- Identify and describe the form, content, and context of key Late Empire works
- Define critical terms related to Late Empire art
- Contrast the Late Antique style with earlier Classical conventions
- Define the Tetrarchy as seen during Diocletian’s rule
- Identify the actions and works of art that Constantine is most noted for
The assassination of Commodus in 192 CE once again plunged the Roman Empire into a year of civil war. Five generals succeeded one another until the fifth, Septimius Severus, consolidated power and managed to reign over Rome until his death from illness, 19 years later in 211 CE. He established the Severan Dynasty that reigned until 235 CE, overseen by five different emperors. Unfortunately for Rome, the economy and the bureaucratic and administrative power of the Emperor and the Senate were declining during this time. The five Severan emperors faced great difficulties maintaining control over the empire. Their troubles demonstrate the importance of this pivotal period that ultimately led to Rome’s decline.
To strengthen his claim as emperor, Septimius Severus declared himself to be the secret son of Marcus Aurelius and even had his portrait fashioned in a similar manner to him. Like Marcus Aurelius, Septimius Severus wore his beard thick and curly in the style of Greek philosophers. His portraits show him as old, but fit and without the winkles of wisdom seen in Republican portraiture.
Triumphal Arches of Septimius Severus
Two triumphal arches commissioned by Septimius Severus still stand today: the first at the northwest entrance to the Roman Forum, and the second on the main road leading into the city of Leptis Magna, the Roman colony in modern Libya where Septimius Severus was born. Both were erected in 203 CE and commemorate the emperor’s victory over the Parthians.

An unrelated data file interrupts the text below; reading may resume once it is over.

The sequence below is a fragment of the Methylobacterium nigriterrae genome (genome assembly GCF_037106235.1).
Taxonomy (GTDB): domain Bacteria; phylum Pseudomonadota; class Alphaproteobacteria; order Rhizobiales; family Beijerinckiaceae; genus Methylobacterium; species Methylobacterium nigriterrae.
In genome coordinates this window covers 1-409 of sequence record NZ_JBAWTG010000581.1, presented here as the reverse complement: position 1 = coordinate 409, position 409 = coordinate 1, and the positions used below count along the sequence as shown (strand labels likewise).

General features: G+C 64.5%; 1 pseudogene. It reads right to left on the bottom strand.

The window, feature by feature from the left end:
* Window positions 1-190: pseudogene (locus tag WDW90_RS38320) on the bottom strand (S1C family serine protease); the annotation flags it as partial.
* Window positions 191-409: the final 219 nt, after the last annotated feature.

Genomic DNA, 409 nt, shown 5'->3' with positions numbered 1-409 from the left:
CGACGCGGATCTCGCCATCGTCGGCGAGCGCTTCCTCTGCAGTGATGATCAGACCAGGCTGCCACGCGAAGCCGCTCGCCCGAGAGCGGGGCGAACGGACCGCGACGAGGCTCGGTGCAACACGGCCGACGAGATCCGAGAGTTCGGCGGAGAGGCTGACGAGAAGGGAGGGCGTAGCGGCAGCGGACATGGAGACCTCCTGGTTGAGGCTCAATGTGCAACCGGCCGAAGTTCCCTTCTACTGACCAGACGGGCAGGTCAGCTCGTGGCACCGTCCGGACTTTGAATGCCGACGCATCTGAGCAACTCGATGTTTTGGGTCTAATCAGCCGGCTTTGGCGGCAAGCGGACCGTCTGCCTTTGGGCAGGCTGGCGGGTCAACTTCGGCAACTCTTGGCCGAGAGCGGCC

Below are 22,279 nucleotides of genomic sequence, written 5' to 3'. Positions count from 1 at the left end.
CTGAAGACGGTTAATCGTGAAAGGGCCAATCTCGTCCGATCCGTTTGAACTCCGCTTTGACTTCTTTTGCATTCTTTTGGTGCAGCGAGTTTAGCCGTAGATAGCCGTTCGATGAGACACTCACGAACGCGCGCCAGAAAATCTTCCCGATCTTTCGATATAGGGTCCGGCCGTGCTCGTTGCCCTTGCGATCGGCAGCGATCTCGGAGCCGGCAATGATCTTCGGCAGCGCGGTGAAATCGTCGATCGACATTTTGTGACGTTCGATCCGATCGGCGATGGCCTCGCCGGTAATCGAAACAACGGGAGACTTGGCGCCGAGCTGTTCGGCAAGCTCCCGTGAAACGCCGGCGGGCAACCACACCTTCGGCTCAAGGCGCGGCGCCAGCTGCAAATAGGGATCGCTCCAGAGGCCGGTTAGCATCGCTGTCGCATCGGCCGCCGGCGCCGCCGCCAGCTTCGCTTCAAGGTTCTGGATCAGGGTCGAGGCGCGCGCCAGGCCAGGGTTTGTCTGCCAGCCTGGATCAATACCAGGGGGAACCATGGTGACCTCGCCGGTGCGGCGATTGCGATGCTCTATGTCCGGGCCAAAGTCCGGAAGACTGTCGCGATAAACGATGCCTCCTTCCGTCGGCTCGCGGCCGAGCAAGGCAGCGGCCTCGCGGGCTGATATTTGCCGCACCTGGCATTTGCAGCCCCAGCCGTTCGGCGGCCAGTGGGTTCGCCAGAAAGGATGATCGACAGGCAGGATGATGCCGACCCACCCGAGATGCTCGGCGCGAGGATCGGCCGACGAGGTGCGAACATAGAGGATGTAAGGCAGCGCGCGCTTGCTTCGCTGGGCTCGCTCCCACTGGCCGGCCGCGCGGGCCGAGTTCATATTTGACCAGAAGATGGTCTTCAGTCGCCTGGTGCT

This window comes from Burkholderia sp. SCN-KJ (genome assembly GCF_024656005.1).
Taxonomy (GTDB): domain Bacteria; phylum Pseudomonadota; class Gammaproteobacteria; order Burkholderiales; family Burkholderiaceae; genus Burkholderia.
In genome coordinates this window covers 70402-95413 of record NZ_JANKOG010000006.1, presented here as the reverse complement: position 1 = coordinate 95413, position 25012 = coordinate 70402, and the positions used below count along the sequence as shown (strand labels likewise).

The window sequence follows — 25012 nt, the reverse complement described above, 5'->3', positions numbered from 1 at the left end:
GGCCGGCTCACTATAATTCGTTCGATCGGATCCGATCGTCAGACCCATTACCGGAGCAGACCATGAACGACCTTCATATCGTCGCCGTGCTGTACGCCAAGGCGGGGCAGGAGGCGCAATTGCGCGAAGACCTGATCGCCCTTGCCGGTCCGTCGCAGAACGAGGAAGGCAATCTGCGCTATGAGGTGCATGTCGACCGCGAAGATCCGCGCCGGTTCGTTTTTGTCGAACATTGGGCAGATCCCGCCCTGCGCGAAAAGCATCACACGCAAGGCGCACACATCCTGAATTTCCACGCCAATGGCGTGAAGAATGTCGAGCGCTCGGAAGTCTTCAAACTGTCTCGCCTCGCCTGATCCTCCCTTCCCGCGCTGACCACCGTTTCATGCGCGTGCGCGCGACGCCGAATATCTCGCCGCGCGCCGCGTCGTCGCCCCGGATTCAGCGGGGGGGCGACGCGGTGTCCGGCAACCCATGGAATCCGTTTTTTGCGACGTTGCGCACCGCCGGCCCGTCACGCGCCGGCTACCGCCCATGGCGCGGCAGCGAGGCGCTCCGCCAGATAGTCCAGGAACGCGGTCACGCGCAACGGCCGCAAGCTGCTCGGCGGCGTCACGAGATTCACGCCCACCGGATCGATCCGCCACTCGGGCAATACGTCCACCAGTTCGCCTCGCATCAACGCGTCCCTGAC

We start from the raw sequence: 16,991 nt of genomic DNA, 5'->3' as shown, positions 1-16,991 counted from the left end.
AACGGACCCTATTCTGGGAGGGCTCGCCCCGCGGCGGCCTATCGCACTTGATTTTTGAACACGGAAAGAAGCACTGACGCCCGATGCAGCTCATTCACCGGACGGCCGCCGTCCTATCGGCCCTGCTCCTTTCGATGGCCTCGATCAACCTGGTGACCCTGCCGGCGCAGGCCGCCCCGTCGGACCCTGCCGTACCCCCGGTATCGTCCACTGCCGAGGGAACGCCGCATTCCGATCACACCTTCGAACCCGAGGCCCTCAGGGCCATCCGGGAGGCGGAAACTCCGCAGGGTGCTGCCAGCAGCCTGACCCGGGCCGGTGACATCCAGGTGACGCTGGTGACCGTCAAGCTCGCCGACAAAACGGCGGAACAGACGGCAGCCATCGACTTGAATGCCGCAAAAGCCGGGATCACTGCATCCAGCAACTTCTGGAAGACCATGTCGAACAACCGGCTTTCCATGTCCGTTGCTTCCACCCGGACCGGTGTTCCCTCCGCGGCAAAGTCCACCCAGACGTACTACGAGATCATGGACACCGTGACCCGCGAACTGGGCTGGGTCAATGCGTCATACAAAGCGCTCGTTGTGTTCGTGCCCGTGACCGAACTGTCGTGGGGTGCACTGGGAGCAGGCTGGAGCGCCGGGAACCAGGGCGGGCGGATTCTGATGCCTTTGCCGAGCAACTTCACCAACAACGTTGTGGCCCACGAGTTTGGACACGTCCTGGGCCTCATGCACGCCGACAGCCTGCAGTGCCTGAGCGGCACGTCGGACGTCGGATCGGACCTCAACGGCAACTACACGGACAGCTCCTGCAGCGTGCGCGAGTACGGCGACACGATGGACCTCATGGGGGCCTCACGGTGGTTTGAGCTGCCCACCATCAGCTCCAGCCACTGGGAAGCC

The Roman Arch of Septimius Severus recalls the of Augustus, also erected to honour his own victory over the Parthians. Like Augustus’ arch, that of Septimius is a triple arch—the only surviving one in Rome. Decorative panels depict scenes of conquest echoing the military scenes on the Columns of Trajan and Marcus Aurelius. These, however, depart from the Classical style, stylistically resembling more the figures on the Column of Marcus Aurelius. The figures on the panels are carved in high relief, and each shows multiple scenes. Small recounting the triumphal procession also frame the panels. Other decorative elements include winged victories in the spandrels and two sets of four columns, one on each side, that frame the archways.
The columns are free-standing, decorative additions to the arch. On the pedestal of each are reliefs of Romans leading captive Parthians away. This arch visually recalls the triumphal arches of the past that stood in the Roman Forum and expresses the continuity of Septimius Severus’ imperial rule and the momentum of the empire.
The Arch of Septimius Severus at Leptis Magna is architecturally distinct and unique in comparison to the triumphal arches of Rome. This arch is four-sided and acts as a gateway into the city. columns, eight in total, stand at each corner and support a broken pediment, a common architectural feature in the North African and Eastern provinces. Despite its very different design, the arch’s components are in dialogue with the triumphal arch in Rome. Depictions of war spoils and captive barbarians line the interior of the arches and a wraps around them, depicting the triumphal procession that occurred in Rome. This frieze is both a portrayal of the actual triumph that Septimius Severus enjoyed as well as a mythical presentation, as gods and personifications are also present in the procession and at the sacrifice that followed.
Most importantly, the arch at Leptis Magnus demonstrates the emerging artistic style of the second century CE and Late Antiquity. The figures in the frieze are squat and square. The limbs are thick, and their clothing is stylistically rendered with incised lines that give no indication of the body underneath. It is a complete displacement of the Classical style that dominated Roman art during the previous three centuries
Baths of Caracalla